When Rafael Correa was elected president of Ecuador in 2006, it seemed the Left had finally found a born political leader and orator. Correa began well, promoting Latin American unity, vowing to clean up the justice system, supporting workers’ rights, and closing a U.S. military base on the Ecuadorian Coast. This was the real thing, a left-wing president who was not for turning, a man to drag the country into the modern age.
But cracks began to appear. The president of the Constitutional Assembly, Alberto Acosta, was ousted for going too slowly and because his popularity rivaled that of Correa. Problems also began to mount with the Indigenous movement over mining and water, and more generally over its ability to mobilize large numbers of people in opposition to government policy. But as the oil money rolled in after the crash of 2008/2009, the regime’s infrastructure plans—hospitals, schools, universities, and roads—began to take shape, and the problems appeared minor.
These plans included the country’s Amazon region, often portrayed as backward and a place where dreams of a new “development” might be realized. And the Correa team included many dreamers. But here, as others before him, Correa’s ship of dreams foundered on the reality of the Amazon’s shifting sands, on his inability to bend heaven and earth to his will, and on the impossibility of changing the world in 10 years. In his book Reality of Dreams: Post-Neoliberal Utopias in the Ecuadorian Amazon, Japhy Wilson analyzes what went wrong for Correa and Ecuador’s Amazon region. This discussion took place over email and has been edited for clarity and length.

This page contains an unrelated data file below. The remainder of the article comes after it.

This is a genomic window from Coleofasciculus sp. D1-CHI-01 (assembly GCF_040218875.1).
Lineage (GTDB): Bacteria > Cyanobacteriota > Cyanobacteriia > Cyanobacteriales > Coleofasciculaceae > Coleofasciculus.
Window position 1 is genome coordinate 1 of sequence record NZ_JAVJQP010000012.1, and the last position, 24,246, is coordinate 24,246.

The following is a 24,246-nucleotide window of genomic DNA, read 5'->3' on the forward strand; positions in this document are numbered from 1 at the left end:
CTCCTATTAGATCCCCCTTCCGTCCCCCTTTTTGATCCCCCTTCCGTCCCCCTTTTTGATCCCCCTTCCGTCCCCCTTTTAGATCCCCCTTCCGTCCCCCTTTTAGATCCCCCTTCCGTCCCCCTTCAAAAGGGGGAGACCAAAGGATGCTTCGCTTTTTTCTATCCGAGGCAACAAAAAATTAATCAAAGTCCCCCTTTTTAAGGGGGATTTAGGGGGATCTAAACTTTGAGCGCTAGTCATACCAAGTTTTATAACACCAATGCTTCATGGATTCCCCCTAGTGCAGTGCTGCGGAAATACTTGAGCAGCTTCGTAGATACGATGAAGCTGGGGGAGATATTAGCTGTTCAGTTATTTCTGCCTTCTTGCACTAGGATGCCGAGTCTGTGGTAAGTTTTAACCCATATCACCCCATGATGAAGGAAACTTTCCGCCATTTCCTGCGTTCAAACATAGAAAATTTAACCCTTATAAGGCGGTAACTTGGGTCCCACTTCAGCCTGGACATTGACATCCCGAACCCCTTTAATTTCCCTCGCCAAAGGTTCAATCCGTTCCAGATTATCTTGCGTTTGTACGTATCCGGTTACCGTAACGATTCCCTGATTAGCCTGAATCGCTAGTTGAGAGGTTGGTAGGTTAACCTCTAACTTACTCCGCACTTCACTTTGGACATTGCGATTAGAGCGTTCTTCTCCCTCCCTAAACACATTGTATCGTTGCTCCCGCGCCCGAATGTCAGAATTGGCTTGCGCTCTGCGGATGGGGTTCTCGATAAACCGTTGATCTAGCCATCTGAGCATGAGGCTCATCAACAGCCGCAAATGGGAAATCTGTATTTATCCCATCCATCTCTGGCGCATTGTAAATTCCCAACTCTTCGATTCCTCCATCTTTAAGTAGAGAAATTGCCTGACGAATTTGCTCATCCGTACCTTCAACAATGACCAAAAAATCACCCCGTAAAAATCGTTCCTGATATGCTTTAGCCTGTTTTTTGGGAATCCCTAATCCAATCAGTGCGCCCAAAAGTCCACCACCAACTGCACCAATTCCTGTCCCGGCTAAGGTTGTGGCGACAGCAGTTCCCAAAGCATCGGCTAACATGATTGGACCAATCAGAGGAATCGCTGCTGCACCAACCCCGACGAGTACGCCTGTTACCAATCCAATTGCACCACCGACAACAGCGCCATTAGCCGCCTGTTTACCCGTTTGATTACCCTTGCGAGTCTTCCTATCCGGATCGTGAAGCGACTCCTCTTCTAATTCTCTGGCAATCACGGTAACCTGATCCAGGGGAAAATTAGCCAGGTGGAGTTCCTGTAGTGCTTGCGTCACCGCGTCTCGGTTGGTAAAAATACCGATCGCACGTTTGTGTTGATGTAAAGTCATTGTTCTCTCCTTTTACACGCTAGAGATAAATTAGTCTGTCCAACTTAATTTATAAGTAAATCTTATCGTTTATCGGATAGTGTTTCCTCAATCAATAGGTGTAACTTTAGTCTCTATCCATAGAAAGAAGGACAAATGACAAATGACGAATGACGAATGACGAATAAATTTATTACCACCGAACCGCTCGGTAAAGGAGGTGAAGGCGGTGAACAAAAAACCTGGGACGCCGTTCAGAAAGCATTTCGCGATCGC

Gerard Coffrey: Your book is about the failures of some of the grand plans Rafael Correa had for the Amazon. But this is not a straightforward critique; it seems you’re trying to get to some deeper truth about the nature of dreams and how they are perverted by power and local/global realities.